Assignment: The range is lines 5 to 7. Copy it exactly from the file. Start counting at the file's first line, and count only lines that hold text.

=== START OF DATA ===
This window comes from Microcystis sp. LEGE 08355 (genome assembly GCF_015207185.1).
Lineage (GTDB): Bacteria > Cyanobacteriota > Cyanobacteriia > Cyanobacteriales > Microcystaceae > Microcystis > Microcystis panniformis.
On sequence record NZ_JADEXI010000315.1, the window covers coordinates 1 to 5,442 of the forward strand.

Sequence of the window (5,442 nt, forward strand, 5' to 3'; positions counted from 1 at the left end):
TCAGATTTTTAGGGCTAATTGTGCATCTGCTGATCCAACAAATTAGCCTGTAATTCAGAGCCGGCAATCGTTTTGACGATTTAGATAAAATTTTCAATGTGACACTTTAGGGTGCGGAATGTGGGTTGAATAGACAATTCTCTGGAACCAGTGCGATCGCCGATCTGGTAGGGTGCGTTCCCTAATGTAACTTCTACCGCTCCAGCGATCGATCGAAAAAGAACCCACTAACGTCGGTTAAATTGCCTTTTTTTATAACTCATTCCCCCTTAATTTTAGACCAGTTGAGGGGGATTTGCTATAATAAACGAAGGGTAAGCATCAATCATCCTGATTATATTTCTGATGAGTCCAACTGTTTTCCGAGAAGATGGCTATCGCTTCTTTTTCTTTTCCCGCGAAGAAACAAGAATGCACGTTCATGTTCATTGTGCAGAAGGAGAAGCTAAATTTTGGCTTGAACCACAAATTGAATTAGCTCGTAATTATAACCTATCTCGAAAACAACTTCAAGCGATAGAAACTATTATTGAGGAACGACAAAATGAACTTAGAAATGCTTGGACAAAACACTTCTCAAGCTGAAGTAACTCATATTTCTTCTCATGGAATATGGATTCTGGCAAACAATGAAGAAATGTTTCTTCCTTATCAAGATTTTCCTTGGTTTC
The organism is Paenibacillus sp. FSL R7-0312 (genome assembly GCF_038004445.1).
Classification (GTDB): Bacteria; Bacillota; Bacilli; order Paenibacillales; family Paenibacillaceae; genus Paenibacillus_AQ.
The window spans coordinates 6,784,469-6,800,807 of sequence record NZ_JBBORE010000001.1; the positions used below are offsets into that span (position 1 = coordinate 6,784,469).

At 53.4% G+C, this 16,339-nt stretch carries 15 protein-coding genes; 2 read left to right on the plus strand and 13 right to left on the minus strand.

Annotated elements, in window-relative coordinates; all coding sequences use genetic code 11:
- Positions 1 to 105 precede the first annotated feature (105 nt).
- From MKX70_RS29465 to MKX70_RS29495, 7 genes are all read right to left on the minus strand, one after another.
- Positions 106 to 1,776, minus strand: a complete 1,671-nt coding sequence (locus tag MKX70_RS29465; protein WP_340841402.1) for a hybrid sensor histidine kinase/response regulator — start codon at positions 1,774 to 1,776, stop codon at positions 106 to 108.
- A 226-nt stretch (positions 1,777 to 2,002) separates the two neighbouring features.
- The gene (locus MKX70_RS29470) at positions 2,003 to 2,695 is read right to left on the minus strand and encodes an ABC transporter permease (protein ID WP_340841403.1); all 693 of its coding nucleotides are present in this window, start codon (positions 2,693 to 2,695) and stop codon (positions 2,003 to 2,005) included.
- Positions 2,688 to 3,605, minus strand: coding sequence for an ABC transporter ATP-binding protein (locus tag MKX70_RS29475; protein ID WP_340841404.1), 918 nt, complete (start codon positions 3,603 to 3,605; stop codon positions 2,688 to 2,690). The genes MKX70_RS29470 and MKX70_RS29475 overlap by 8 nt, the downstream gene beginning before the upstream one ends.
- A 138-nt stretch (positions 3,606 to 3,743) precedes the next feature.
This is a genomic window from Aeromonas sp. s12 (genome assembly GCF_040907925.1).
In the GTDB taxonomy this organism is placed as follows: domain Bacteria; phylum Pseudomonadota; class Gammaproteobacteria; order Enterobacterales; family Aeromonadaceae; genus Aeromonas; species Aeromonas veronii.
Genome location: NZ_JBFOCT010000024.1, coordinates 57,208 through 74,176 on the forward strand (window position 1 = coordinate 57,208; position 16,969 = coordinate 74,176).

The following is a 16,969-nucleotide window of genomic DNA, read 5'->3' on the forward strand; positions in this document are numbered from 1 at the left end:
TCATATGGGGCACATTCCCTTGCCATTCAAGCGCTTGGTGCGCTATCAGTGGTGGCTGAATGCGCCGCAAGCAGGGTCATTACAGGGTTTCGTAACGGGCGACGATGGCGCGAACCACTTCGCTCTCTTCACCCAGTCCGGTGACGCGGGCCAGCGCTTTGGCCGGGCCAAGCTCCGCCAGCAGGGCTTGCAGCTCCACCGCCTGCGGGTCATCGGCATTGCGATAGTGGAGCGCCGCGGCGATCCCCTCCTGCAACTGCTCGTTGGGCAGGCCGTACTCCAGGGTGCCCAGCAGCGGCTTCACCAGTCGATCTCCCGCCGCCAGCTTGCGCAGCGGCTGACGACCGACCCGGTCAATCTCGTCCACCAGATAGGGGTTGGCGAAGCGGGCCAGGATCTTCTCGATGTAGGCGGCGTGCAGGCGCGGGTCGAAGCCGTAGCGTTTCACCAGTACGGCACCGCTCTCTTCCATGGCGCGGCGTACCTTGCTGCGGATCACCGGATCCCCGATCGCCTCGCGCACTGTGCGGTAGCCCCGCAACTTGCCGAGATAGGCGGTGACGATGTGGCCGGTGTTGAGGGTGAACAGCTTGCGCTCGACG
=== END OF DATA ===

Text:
TCAGATTTTTAGGGCTAATTGTGCATCTGCTGATCCAACAAATTAGCCTGTAATTCAGAGCCGGCAATCGTTTTGACGATTTAGATAAAATTTTCAATGTGACACTTTAGGGTGCGGAATGTGGGTTGAATAGACAATTCTCTGGAACCAGTGCGATCGCCGATCTGGTAGGGTGCGTTCCCTAATGTAACTTCTACCGCTCCAGCGATCGATCGAAAAAGAACCCACTAACGTCGGTTAAATTGCCTTTTTTTATAACTCATTCCCCCTTAATTTTAGACCAGTTGAGGGGGATTTGCTATAATAAACGAAGGGTAAGCATCAATCATCCTGATTATATTTCTGATGAGTCCAACTGTTTTCCGAGAAGATGGCTATCGCTTCTTTTTCTTTTCCCGCGAAGAAACAAGAATGCACGTTCATGTTCATTGTGCAGAAGGAGAAGCTAAATTTTGGCTTGAACCACAAATTGAATTAGCTCGTAATTATAACCTATCTCGAAAACAACTTCAAGCGATAGAAACTATTATTGAGGAACGACAAAATGAACTTAGAAATGCTTGGACAAAACACTTCTCAAGCTGAAGTAACTCATATTTCTTCTCATGGAATATGGATTCTGGCAAACAATGAAGAAATGTTTCTTCCTTATCAAGATTTTCCTTGGTTTC
The organism is Paenibacillus sp. FSL R7-0312 (genome assembly GCF_038004445.1).
Classification (GTDB): Bacteria; Bacillota; Bacilli; order Paenibacillales; family Paenibacillaceae; genus Paenibacillus_AQ.